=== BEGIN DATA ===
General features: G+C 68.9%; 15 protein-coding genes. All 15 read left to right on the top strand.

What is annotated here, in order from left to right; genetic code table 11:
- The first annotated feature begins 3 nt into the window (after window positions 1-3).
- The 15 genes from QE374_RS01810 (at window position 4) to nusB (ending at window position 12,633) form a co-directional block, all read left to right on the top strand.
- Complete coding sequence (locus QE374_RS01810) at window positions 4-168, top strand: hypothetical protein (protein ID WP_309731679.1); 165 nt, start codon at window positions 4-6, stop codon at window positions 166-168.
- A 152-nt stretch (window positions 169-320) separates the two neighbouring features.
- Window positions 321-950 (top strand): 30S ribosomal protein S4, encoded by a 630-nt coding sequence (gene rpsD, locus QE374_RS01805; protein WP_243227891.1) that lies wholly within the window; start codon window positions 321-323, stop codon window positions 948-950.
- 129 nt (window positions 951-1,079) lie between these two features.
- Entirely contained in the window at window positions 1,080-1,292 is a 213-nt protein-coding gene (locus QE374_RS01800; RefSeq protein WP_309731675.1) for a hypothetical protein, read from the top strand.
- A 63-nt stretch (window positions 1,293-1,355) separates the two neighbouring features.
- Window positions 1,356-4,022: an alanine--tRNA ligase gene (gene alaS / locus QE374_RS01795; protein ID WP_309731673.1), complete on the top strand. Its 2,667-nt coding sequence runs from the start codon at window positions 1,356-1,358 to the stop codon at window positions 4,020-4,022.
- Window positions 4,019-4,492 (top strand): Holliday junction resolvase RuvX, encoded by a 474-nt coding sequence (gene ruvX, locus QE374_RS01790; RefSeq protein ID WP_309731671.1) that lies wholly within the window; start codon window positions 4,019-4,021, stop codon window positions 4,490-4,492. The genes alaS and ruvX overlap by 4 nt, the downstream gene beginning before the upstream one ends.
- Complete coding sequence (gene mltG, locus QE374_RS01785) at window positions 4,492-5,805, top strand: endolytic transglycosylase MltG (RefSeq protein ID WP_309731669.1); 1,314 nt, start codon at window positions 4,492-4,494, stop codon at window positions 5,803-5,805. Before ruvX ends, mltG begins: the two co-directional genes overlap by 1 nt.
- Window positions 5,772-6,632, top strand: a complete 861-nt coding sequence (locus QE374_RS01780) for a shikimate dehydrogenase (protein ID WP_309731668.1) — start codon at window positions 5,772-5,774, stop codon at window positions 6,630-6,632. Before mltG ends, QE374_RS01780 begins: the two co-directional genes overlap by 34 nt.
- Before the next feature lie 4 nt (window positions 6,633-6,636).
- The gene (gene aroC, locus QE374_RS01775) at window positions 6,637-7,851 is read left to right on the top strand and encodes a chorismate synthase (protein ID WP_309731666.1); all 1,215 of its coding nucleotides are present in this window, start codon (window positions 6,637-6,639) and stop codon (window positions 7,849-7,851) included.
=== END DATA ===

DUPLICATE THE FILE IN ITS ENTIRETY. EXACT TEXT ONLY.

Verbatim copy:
General features: G+C 68.9%; 15 protein-coding genes. All 15 read left to right on the top strand.

What is annotated here, in order from left to right; genetic code table 11:
- The first annotated feature begins 3 nt into the window (after window positions 1-3).
- The 15 genes from QE374_RS01810 (at window position 4) to nusB (ending at window position 12,633) form a co-directional block, all read left to right on the top strand.
- Complete coding sequence (locus QE374_RS01810) at window positions 4-168, top strand: hypothetical protein (protein ID WP_309731679.1); 165 nt, start codon at window positions 4-6, stop codon at window positions 166-168.
- A 152-nt stretch (window positions 169-320) separates the two neighbouring features.
- Window positions 321-950 (top strand): 30S ribosomal protein S4, encoded by a 630-nt coding sequence (gene rpsD, locus QE374_RS01805; protein WP_243227891.1) that lies wholly within the window; start codon window positions 321-323, stop codon window positions 948-950.
- 129 nt (window positions 951-1,079) lie between these two features.
- Entirely contained in the window at window positions 1,080-1,292 is a 213-nt protein-coding gene (locus QE374_RS01800; RefSeq protein WP_309731675.1) for a hypothetical protein, read from the top strand.
- A 63-nt stretch (window positions 1,293-1,355) separates the two neighbouring features.
- Window positions 1,356-4,022: an alanine--tRNA ligase gene (gene alaS / locus QE374_RS01795; protein ID WP_309731673.1), complete on the top strand. Its 2,667-nt coding sequence runs from the start codon at window positions 1,356-1,358 to the stop codon at window positions 4,020-4,022.
- Window positions 4,019-4,492 (top strand): Holliday junction resolvase RuvX, encoded by a 474-nt coding sequence (gene ruvX, locus QE374_RS01790; RefSeq protein ID WP_309731671.1) that lies wholly within the window; start codon window positions 4,019-4,021, stop codon window positions 4,490-4,492. The genes alaS and ruvX overlap by 4 nt, the downstream gene beginning before the upstream one ends.
- Complete coding sequence (gene mltG, locus QE374_RS01785) at window positions 4,492-5,805, top strand: endolytic transglycosylase MltG (RefSeq protein ID WP_309731669.1); 1,314 nt, start codon at window positions 4,492-4,494, stop codon at window positions 5,803-5,805. Before ruvX ends, mltG begins: the two co-directional genes overlap by 1 nt.
- Window positions 5,772-6,632, top strand: a complete 861-nt coding sequence (locus QE374_RS01780) for a shikimate dehydrogenase (protein ID WP_309731668.1) — start codon at window positions 5,772-5,774, stop codon at window positions 6,630-6,632. Before mltG ends, QE374_RS01780 begins: the two co-directional genes overlap by 34 nt.
- Before the next feature lie 4 nt (window positions 6,633-6,636).
- The gene (gene aroC, locus QE374_RS01775) at window positions 6,637-7,851 is read left to right on the top strand and encodes a chorismate synthase (protein ID WP_309731666.1); all 1,215 of its coding nucleotides are present in this window, start codon (window positions 6,637-6,639) and stop codon (window positions 7,849-7,851) included.